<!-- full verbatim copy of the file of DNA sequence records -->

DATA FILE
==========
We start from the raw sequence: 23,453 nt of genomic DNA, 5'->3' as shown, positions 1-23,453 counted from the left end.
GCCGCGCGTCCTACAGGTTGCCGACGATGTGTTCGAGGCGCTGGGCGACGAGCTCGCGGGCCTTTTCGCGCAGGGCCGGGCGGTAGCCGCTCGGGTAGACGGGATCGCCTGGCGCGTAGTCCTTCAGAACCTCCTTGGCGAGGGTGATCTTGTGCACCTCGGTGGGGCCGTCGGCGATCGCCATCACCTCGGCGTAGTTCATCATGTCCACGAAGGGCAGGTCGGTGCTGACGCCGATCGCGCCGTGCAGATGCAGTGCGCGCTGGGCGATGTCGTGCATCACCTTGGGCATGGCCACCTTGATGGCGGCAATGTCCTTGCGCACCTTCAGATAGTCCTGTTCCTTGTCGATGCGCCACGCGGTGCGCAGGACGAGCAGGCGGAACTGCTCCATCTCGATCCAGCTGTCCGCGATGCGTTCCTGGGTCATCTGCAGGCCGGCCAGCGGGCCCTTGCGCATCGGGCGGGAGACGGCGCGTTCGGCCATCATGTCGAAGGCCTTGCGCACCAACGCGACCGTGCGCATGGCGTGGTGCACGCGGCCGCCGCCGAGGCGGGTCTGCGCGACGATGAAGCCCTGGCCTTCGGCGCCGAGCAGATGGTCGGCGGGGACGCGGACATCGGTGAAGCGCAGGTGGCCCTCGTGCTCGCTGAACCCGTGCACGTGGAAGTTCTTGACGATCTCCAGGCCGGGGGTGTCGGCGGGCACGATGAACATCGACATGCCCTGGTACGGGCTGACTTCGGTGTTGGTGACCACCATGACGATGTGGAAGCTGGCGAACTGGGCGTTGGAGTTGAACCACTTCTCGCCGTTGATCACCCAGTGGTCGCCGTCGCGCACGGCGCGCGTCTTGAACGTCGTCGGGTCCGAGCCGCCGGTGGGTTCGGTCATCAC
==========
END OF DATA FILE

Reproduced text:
We start from the raw sequence: 23,453 nt of genomic DNA, 5'->3' as shown, positions 1-23,453 counted from the left end.
GCCGCGCGTCCTACAGGTTGCCGACGATGTGTTCGAGGCGCTGGGCGACGAGCTCGCGGGCCTTTTCGCGCAGGGCCGGGCGGTAGCCGCTCGGGTAGACGGGATCGCCTGGCGCGTAGTCCTTCAGAACCTCCTTGGCGAGGGTGATCTTGTGCACCTCGGTGGGGCCGTCGGCGATCGCCATCACCTCGGCGTAGTTCATCATGTCCACGAAGGGCAGGTCGGTGCTGACGCCGATCGCGCCGTGCAGATGCAGTGCGCGCTGGGCGATGTCGTGCATCACCTTGGGCATGGCCACCTTGATGGCGGCAATGTCCTTGCGCACCTTCAGATAGTCCTGTTCCTTGTCGATGCGCCACGCGGTGCGCAGGACGAGCAGGCGGAACTGCTCCATCTCGATCCAGCTGTCCGCGATGCGTTCCTGGGTCATCTGCAGGCCGGCCAGCGGGCCCTTGCGCATCGGGCGGGAGACGGCGCGTTCGGCCATCATGTCGAAGGCCTTGCGCACCAACGCGACCGTGCGCATGGCGTGGTGCACGCGGCCGCCGCCGAGGCGGGTCTGCGCGACGATGAAGCCCTGGCCTTCGGCGCCGAGCAGATGGTCGGCGGGGACGCGGACATCGGTGAAGCGCAGGTGGCCCTCGTGCTCGCTGAACCCGTGCACGTGGAAGTTCTTGACGATCTCCAGGCCGGGGGTGTCGGCGGGCACGATGAACATCGACATGCCCTGGTACGGGCTGACTTCGGTGTTGGTGACCACCATGACGATGTGGAAGCTGGCGAACTGGGCGTTGGAGTTGAACCACTTCTCGCCGTTGATCACCCAGTGGTCGCCGTCGCGCACGGCGCGCGTCTTGAACGTCGTCGGGTCCGAGCCGCCGGTGGGTTCGGTCATCAC